Denon DP200USB is one of the more popular fully automatic turntables in its price range. They have kept the features to the very minimum, however, the performance has ended up at a very acceptable level. DP200USB features a great digital suite for your analog to digital conversions, as well as a switchable phono amp.
There is a lot to like about the simplicity of Denon’s design choices with the DP200USB model; the unit and its attached dust cover are very much a no frills, take what you get approach which is often lacking at this price point of the turntable market which is saturated with flashy, garish designs. Overall, this is a very strong choice that makes up for its lack of versatility with solid performance across the board.
What To Expect From A $500 Record Player
Turntables come in all kinds of flavors. From super cheap ones, to $1000 models. Smack dead in the middle is where you probably get the best of both worlds - reasonable price and great performance. It is fair to say that some of the record players in the $500 segment are among the best models you can get at the moment. The question is, what makes them so good? This is a legitimate question, especially seeing how you can find cheaper turntables with similar or same features.
However, there is a difference and it is significant. Features and specs in general, are not the only metrics that define the quality of a record player. We have to count in the quality of components and how they perform on their own. For example, with $500 turntables, you will see much higher level of machining and tighter tolerances in the drive system. On top of that, some brands even go as far as to hand build tone arms and invest large amounts of time into reducing vibrations in the motor.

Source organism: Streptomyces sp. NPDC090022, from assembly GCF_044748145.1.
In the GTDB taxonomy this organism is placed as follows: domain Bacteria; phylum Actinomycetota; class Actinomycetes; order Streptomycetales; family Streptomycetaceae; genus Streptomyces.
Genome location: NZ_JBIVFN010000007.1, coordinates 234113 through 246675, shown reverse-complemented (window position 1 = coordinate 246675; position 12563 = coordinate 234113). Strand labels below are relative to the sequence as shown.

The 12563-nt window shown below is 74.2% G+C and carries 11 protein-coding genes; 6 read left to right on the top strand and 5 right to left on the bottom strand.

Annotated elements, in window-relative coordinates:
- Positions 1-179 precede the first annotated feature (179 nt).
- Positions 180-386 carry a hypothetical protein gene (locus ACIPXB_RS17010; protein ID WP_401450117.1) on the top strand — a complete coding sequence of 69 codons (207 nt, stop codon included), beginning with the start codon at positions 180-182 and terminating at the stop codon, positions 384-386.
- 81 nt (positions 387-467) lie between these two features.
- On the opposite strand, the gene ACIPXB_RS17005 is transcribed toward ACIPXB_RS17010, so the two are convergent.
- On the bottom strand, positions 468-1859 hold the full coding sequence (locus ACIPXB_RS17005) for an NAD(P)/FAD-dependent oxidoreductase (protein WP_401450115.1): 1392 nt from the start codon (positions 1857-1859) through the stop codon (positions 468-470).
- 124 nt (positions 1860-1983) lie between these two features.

In other words, it is not always about what you can see on the surface, but rather what you don't see. All of these subtle upgrades add up to a much finer and smoother performance. In all honesty, an inexperienced user probably won't even notice anything different. However, someone who has been working with turntables for a long time will absolutely appreciate these upgrades.
Another thing you can expect with more expensive record players are better and more attractive designs. When you are paying this kind of money for a turntable, most brands will do their best to give you something that is every bit as aesthetically pleasing as it is a joy to listen to. Something worth noting is that a good number of $500 turntables come without a built in phono amplifier. In other words, you will have to factor in a standalone amp in your budget if you want start using the record player right away. This is actually a good thing as you can choose the amp yourself, instead of being limited to whatever the manufacturer has installed as stock. Since we're already talking about customization, most record players in this price range will offer numerous upgrade paths for you to play with.
A $500 turntable may not be for everyone. However, those who do decide to invest in one will find themselves enjoying a much more refined audio. Models we've listed above are some of the best in this class and have been proven many times so far. If you're trying to find a reliable record player, anyone of these models will do the job just fine. While our choices may not align with everyone's taste, we went with most neutral turntables that just work. With that said, we hope that you've found this guide helpful in your search for the right turntable.